Months of Runway? Profit Margin? Growth Rates? Revenue Multiples? Bessemer Efficiency Index? Rule of 40? Cash Burn? These are all metrics investors care about through various stages of a startups lifecycle. The common thread…
Scaling != Growth
Growing or Scaling? I was chatting with a student looking to get into the startup world. This particular student wanted to join a newly launched app and help “scale” the company. I paused and asked, “Do you…
Growing or Scaling?
I was chatting with a student looking to get into the startup world. This particular student wanted to join a newly launched app and help “scale” the company. I paused and asked, “Do you mean help grow the company or scale it?”.
Super early stage startups are rarely “scaling”, rather they are doing anything possible to grow. They are doing things that are not scalable, trying to find product-market fit and cold emailing just about everyone to try their product. When you are trying to grow your company, you hope to find a repeatable process that will scale one day. Growth means every unit of input yields the same predictable output. Scaling allows your output to exponentially grow while keeping your input the same.
Here are 2 great examples I’ve encountered at Visible :
1) I was the sole BD guy when we started and I would ad-hoc email potential customers, it was too early to do anything more sophisticated. I would track these potential customers in Streak. Over time, our core customer developed and I knew sending 100 emails yielded 50 responses to 35 demos and 10 deals won (made up #s). Luckily, we had some growth so we were able to have Brett join the team. He quickly took my archaic (yet proven) process, setup a Tout account, and in the same amount of time he was able to effectively email 10x the amount of potential customers. With the same amount of input (hours) we were able to scale our outbound sales 10x. Which brings me to point #2.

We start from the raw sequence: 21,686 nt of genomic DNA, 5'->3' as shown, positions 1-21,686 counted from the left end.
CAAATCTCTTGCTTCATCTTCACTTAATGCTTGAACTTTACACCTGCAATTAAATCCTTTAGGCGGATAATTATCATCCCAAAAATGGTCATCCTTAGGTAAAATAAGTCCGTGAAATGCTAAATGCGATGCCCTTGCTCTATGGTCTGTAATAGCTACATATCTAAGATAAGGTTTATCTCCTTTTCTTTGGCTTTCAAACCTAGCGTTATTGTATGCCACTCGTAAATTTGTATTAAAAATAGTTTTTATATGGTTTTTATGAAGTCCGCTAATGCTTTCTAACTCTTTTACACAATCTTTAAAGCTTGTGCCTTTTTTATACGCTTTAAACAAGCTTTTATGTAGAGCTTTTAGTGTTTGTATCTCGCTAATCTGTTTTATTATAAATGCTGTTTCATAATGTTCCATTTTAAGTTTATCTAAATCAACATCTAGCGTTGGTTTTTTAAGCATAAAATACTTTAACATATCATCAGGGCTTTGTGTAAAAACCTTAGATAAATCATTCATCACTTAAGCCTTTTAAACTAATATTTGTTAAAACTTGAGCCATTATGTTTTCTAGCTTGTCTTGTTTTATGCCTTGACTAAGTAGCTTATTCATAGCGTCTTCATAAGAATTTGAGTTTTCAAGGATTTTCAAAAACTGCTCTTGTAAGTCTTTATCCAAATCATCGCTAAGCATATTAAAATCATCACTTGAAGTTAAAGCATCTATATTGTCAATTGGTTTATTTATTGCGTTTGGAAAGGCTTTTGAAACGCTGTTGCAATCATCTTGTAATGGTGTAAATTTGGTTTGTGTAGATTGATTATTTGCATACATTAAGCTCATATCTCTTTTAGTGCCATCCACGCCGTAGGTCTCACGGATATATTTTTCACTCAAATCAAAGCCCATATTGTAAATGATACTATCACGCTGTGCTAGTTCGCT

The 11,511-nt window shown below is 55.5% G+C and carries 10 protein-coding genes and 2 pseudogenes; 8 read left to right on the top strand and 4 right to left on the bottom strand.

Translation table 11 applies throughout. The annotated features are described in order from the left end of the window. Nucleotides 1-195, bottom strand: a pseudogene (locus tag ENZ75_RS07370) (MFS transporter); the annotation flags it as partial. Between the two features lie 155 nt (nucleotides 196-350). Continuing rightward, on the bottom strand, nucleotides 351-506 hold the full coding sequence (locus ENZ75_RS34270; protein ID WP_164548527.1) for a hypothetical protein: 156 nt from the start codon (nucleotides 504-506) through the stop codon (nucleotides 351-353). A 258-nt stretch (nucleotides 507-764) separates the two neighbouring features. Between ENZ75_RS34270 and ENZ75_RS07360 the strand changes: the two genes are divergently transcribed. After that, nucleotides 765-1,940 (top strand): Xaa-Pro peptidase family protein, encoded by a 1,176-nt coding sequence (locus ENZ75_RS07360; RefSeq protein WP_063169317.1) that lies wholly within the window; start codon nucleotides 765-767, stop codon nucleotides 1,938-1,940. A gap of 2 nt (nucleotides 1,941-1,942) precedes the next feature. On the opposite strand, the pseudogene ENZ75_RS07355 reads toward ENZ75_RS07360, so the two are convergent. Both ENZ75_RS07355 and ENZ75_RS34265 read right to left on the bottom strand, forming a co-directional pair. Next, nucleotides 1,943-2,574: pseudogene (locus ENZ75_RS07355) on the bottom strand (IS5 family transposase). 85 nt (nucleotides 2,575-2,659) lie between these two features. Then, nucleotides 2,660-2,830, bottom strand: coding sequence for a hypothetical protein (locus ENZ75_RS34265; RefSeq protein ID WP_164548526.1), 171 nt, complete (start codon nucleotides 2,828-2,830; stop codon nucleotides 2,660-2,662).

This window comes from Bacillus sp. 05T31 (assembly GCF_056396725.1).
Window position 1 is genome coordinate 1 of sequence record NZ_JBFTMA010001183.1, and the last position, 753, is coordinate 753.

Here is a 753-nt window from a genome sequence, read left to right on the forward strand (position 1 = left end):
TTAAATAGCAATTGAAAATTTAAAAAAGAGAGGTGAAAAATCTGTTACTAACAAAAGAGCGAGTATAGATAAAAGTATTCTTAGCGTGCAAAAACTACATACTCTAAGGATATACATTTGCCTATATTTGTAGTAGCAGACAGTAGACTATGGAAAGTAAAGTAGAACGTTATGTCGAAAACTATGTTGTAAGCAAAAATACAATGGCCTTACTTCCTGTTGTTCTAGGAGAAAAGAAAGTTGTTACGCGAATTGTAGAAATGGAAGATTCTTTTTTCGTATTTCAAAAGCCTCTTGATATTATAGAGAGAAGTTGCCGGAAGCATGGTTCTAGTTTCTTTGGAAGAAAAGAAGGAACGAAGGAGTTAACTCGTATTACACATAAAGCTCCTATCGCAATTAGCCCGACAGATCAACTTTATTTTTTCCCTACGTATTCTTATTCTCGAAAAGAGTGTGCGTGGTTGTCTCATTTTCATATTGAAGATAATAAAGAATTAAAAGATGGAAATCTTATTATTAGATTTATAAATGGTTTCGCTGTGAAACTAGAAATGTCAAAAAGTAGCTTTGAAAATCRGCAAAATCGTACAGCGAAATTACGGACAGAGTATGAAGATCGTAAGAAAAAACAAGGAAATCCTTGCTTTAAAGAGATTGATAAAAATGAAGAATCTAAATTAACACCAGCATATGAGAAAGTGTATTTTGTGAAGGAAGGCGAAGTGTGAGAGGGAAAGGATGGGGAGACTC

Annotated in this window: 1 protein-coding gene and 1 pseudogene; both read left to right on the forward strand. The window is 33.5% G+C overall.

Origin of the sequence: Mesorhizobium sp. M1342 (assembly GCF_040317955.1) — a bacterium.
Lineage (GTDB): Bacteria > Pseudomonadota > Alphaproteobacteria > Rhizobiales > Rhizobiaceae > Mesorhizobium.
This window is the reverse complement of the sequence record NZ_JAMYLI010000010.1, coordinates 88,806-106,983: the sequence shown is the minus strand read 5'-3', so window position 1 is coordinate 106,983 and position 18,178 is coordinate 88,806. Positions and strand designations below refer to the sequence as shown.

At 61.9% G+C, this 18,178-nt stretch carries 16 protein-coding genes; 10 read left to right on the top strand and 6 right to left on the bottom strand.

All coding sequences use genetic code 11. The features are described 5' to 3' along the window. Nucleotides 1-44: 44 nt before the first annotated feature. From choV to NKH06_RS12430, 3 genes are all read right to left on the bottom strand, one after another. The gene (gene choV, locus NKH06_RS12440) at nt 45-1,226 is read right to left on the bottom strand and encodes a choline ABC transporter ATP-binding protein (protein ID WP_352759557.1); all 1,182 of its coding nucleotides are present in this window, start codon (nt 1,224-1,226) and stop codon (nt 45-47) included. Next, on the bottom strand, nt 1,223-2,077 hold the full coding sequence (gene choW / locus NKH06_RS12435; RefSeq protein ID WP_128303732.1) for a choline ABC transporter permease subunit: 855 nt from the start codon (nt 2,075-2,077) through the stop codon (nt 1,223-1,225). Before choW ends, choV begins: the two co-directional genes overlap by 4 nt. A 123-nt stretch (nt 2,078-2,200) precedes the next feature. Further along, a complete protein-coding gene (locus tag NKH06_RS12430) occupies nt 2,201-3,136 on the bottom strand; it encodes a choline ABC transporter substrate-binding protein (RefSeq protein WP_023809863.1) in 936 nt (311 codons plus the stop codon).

2) Since we were successful in point #1, I increasingly had to help setup trials for potential customers, onboard new customers or handle support. I was primarily using email to handle all of this. It was tedious but it was too early to try and setup a help desk or an onboarding process. Eventually this wasn’t repeatable and things broke down. Nate then joined the team to handle customer success and operations. He tricked out Intercom, setup potential trial-ers on Formstack, on-boarded new founders on Lesson.ly and has our whole process buttoned up and scaled…for now.
Brett & Nate are still testing out new distribution channels, re-engagement campaigns and more by “brute forcing” them. When something works, we will scale that process. Startups are in a perpetual state of grow -> scale, grow – > scale, grow -> scale. Coincidentally, Jeff Bussgang at Flybridge Capital just penned this post on “Scaling the Chasm” which is a great read.
There is a certain sexiness that comes from scaling a startup (that’s why they exist) but to get there you have to put in the work in and find out how to grow the company first.